Tuesday, May 20, 2008

Stairway To Unleavened

Now there is a certain hurdle that men have to surmount if they’re interested in converting to Judaism.

There’s really no two ways about this one, either. Either you do it or you don’t. It’s kind of a deal-breaker.

Chances are that if you were born in the United States when I was, this hurdle was negotiated early on. Without asking your permission, in fact.

There’s even a movement now of men who look back in anger at what was done to them and actively try to reverse it via a complex system of weights and pulleys and…

Well, we needn’t continue.

The way I look at it, you can’t make an omelette without breaking some eggs. And there’s no point in closing the barn door after the horse has gone. And if it ain’t broke, don’t fix it.

However, even though I had already fulfilled this requirement, it was still necessary for ritual purposes for the skin to be broken and blood to be drawn from the, er, sacrificial site.

I was of two minds about this, not that this was going to be a Santería style bloodbath or anything. On the one hand, I was a little anxious about anything sharp getting close to this particular neighborhood. I had, I will confess, grown accustomed to it.

On the other hand, I felt a little flattered that so much attention was being paid to something that I had struggled in vain to interest people in for so many years.

At any rate, I kept my appointment and met with a fellow who apparently had experience in these delicate matters. With some trepidation, I watched as he applied a numbing agent to this most unnumb of areas. Then with a small scalpel, he pressed forth as gently as possible and made the tiniest of pricks.

(That’s just an expression, you understand. I’m definitely all man and the faint aroma of Old Spice wreathes my head like mosquitoes at a summer picnic.)

Having been witness to this action, the man looked up at me and said with a faint smile that seemed born of experience:

“Welcome to the tribe.”

The Lubavitcher had wrapped my arm in the tefillin before I knew what was happening.

Rush hour commuters barely gave us a glance as he fitted more leather straps on my head and led me in reciting a prayer. I tried to keep up with him as he went about the ritual, checking to see if any other parts of me were getting wrapped up in anything else.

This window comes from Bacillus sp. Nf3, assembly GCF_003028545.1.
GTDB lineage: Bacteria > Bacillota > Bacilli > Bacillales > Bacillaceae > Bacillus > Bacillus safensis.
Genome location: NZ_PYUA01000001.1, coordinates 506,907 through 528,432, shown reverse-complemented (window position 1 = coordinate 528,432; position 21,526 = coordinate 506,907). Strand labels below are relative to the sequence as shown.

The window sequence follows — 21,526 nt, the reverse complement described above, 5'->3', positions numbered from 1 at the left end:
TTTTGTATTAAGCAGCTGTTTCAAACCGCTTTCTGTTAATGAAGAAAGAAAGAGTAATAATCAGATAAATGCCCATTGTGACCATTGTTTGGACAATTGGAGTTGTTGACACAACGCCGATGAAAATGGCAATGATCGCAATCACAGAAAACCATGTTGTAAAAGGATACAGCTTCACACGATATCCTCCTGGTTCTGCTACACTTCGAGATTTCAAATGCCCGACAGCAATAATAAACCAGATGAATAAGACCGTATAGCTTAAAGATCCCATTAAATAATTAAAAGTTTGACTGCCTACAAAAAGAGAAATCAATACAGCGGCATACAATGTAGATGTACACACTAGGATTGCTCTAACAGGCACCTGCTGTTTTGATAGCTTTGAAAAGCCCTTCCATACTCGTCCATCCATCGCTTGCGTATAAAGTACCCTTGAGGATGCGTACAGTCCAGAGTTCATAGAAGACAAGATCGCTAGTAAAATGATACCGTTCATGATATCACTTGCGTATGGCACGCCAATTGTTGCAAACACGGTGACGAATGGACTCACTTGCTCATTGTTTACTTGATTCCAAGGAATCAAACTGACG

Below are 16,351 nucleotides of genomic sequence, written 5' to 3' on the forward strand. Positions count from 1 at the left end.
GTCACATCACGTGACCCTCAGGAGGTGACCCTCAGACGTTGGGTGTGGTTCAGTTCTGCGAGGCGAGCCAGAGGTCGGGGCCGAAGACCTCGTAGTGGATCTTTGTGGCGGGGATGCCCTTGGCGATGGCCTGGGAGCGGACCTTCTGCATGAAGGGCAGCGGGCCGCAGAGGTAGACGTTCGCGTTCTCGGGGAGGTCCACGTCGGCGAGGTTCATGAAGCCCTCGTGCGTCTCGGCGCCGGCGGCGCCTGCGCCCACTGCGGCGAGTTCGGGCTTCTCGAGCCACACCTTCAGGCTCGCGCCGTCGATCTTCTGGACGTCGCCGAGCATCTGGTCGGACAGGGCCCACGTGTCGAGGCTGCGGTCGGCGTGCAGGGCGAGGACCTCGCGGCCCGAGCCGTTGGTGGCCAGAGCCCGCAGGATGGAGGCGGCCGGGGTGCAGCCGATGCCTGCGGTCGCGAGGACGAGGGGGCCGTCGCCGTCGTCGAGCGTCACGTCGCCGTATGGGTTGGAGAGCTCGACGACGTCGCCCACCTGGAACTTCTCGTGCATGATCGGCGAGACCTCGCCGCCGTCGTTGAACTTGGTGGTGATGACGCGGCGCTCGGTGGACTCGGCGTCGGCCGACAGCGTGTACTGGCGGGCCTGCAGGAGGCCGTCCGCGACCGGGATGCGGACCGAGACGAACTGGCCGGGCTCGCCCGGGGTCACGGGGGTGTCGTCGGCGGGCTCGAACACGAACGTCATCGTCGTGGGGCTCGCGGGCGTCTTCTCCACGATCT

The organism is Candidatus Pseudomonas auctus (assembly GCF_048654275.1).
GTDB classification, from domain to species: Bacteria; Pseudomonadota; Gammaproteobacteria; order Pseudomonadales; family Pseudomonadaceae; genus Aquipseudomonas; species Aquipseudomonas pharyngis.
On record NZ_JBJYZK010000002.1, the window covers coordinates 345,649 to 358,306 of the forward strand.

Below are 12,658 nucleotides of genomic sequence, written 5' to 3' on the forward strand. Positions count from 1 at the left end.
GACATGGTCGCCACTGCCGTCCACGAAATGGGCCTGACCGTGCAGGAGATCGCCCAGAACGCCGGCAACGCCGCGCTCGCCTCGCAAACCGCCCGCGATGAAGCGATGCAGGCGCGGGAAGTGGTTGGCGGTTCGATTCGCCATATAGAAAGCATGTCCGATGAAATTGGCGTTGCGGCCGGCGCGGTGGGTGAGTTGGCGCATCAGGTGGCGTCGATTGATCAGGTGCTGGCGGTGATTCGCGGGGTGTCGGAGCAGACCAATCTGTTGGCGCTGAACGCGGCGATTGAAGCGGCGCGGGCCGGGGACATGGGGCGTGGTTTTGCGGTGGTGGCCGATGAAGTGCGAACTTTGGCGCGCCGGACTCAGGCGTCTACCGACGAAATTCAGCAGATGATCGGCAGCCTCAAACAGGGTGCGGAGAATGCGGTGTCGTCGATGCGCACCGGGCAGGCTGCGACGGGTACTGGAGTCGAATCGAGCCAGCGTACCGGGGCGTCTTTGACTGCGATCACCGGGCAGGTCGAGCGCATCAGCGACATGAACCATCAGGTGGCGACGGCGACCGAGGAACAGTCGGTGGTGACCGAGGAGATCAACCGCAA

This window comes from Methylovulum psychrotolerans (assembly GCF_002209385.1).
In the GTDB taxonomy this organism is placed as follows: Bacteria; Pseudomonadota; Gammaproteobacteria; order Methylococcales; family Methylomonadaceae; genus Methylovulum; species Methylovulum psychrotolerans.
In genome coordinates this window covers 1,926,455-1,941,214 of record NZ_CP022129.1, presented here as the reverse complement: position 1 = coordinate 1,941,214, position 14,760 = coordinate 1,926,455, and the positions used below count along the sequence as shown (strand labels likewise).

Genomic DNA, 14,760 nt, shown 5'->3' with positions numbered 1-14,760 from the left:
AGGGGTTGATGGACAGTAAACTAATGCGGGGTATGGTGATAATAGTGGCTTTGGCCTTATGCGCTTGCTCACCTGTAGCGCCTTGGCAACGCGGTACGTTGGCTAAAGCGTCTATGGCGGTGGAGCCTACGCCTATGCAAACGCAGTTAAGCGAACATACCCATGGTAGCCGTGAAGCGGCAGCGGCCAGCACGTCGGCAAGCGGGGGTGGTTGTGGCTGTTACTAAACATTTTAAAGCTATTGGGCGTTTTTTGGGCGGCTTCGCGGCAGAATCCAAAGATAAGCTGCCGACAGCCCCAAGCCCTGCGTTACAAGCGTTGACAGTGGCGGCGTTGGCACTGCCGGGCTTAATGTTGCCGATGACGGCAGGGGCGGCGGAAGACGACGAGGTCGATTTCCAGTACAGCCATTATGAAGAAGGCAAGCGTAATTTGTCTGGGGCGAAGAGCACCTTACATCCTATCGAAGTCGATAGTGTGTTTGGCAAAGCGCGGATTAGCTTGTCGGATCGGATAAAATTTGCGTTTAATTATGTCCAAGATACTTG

Like a magician pulling off a tablecloth and leaving the plates intact, the Hassid finished the prayer and removed everything with a practiced flourish, almost as if he’d finished giving me a haircut.

He told me that what I had just done would bring me closer to G-d, which may have been true, but as I glanced at my watch and noted our rapidly depleting timeframe, I realized that it was bringing us no closer to Lou, or Elvis for that matter.

As I stood there dizzy, another fellow nods over at me and says, “You know, if you really want to do it, take it all the way, you have to go Orthodox.” I nod back groggily.

The wife then casually mentions that this was the first time I had ever worn tefillin and so everyone gets excited again, joining hands as we dance in a circle and sing Mazel Tov:

Simen Tov u Mazel Tov u Mazel Tov u Simen Tov!
Simen Tov u Mazel Tov u Mazel Tov u Simen Tov!

Here’s the interesting thing, though:

One of the commandments that a Jewish boy is expected to keep once he becomes Bar Mitzvah is to put on tefillin.

So, in essence I was having my Bar Mitzvah on a New York streetcorner, across the street from Radio City Music Hall.

Not to mention the fact that it was more or less 39 years late which, for me, was positively prompt.

It wouldn’t be a Bar Mitzvah without music, of course, so it was off to the TV studio where we witnessed the rare spectacle of Elvis Costello doing two old Velvet Underground songs, Beginning To See The Light and Femme Fatale.

Here comes two of you,
Which one will you choose?

One rarely knows who they really are, let alone who they may become. Anything can happen, depending on the time and the place. Sometimes you just have to ride it out and keep quiet and let the gifts come to you.

Well I’m beginning to see the light.

For instance, if we’d walked the same route through Times Square one week to the day after this, we’d have run into two nearly naked women from PETA showering in the street to protest the fact that it takes 5,000 gallons of water to produce a pound of meat.

The Naked Cowboy even showed up at one point to join them in naked solidarity.

How does it feel to be loved?

I daresay the day might have gone very differently.


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